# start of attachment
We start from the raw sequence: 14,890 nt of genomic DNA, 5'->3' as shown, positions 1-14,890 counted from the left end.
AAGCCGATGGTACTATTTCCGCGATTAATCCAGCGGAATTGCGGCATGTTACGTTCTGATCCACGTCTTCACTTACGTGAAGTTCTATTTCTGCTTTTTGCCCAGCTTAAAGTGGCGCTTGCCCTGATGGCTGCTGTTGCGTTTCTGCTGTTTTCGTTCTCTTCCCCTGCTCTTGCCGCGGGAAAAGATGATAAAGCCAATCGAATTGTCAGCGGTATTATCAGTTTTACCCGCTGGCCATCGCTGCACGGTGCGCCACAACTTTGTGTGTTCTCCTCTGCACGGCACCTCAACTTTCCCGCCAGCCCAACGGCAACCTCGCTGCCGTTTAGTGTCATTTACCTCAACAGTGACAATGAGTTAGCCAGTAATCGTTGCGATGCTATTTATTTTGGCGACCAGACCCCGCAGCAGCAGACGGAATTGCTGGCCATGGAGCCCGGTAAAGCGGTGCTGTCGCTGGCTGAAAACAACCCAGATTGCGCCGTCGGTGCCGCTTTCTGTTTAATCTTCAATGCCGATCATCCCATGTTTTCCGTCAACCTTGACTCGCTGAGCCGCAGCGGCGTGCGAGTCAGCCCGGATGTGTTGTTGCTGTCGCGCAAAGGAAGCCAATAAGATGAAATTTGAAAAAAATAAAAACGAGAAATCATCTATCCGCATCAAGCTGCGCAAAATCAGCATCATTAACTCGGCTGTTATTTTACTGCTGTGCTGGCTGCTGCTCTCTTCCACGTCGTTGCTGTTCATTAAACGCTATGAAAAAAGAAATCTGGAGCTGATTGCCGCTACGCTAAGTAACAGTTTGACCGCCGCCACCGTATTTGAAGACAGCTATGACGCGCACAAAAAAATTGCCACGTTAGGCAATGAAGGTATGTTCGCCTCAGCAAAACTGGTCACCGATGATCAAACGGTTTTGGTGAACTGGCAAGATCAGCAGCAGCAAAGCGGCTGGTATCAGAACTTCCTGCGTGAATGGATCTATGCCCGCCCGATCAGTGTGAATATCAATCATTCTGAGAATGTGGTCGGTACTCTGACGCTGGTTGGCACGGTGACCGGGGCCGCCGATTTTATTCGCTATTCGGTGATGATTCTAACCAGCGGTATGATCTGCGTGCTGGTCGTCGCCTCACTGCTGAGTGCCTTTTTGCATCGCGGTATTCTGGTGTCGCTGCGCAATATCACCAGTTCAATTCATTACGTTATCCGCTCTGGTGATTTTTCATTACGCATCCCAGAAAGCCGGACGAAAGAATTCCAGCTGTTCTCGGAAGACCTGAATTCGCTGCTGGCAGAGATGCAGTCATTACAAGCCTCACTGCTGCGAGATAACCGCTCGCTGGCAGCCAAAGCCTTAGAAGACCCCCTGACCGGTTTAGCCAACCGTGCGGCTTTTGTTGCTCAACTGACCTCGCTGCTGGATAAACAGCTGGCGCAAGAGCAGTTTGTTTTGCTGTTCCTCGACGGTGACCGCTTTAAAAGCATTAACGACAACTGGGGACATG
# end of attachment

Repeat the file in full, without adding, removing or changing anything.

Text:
We start from the raw sequence: 14,890 nt of genomic DNA, 5'->3' as shown, positions 1-14,890 counted from the left end.
AAGCCGATGGTACTATTTCCGCGATTAATCCAGCGGAATTGCGGCATGTTACGTTCTGATCCACGTCTTCACTTACGTGAAGTTCTATTTCTGCTTTTTGCCCAGCTTAAAGTGGCGCTTGCCCTGATGGCTGCTGTTGCGTTTCTGCTGTTTTCGTTCTCTTCCCCTGCTCTTGCCGCGGGAAAAGATGATAAAGCCAATCGAATTGTCAGCGGTATTATCAGTTTTACCCGCTGGCCATCGCTGCACGGTGCGCCACAACTTTGTGTGTTCTCCTCTGCACGGCACCTCAACTTTCCCGCCAGCCCAACGGCAACCTCGCTGCCGTTTAGTGTCATTTACCTCAACAGTGACAATGAGTTAGCCAGTAATCGTTGCGATGCTATTTATTTTGGCGACCAGACCCCGCAGCAGCAGACGGAATTGCTGGCCATGGAGCCCGGTAAAGCGGTGCTGTCGCTGGCTGAAAACAACCCAGATTGCGCCGTCGGTGCCGCTTTCTGTTTAATCTTCAATGCCGATCATCCCATGTTTTCCGTCAACCTTGACTCGCTGAGCCGCAGCGGCGTGCGAGTCAGCCCGGATGTGTTGTTGCTGTCGCGCAAAGGAAGCCAATAAGATGAAATTTGAAAAAAATAAAAACGAGAAATCATCTATCCGCATCAAGCTGCGCAAAATCAGCATCATTAACTCGGCTGTTATTTTACTGCTGTGCTGGCTGCTGCTCTCTTCCACGTCGTTGCTGTTCATTAAACGCTATGAAAAAAGAAATCTGGAGCTGATTGCCGCTACGCTAAGTAACAGTTTGACCGCCGCCACCGTATTTGAAGACAGCTATGACGCGCACAAAAAAATTGCCACGTTAGGCAATGAAGGTATGTTCGCCTCAGCAAAACTGGTCACCGATGATCAAACGGTTTTGGTGAACTGGCAAGATCAGCAGCAGCAAAGCGGCTGGTATCAGAACTTCCTGCGTGAATGGATCTATGCCCGCCCGATCAGTGTGAATATCAATCATTCTGAGAATGTGGTCGGTACTCTGACGCTGGTTGGCACGGTGACCGGGGCCGCCGATTTTATTCGCTATTCGGTGATGATTCTAACCAGCGGTATGATCTGCGTGCTGGTCGTCGCCTCACTGCTGAGTGCCTTTTTGCATCGCGGTATTCTGGTGTCGCTGCGCAATATCACCAGTTCAATTCATTACGTTATCCGCTCTGGTGATTTTTCATTACGCATCCCAGAAAGCCGGACGAAAGAATTCCAGCTGTTCTCGGAAGACCTGAATTCGCTGCTGGCAGAGATGCAGTCATTACAAGCCTCACTGCTGCGAGATAACCGCTCGCTGGCAGCCAAAGCCTTAGAAGACCCCCTGACCGGTTTAGCCAACCGTGCGGCTTTTGTTGCTCAACTGACCTCGCTGCTGGATAAACAGCTGGCGCAAGAGCAGTTTGTTTTGCTGTTCCTCGACGGTGACCGCTTTAAAAGCATTAACGACAACTGGGGACATG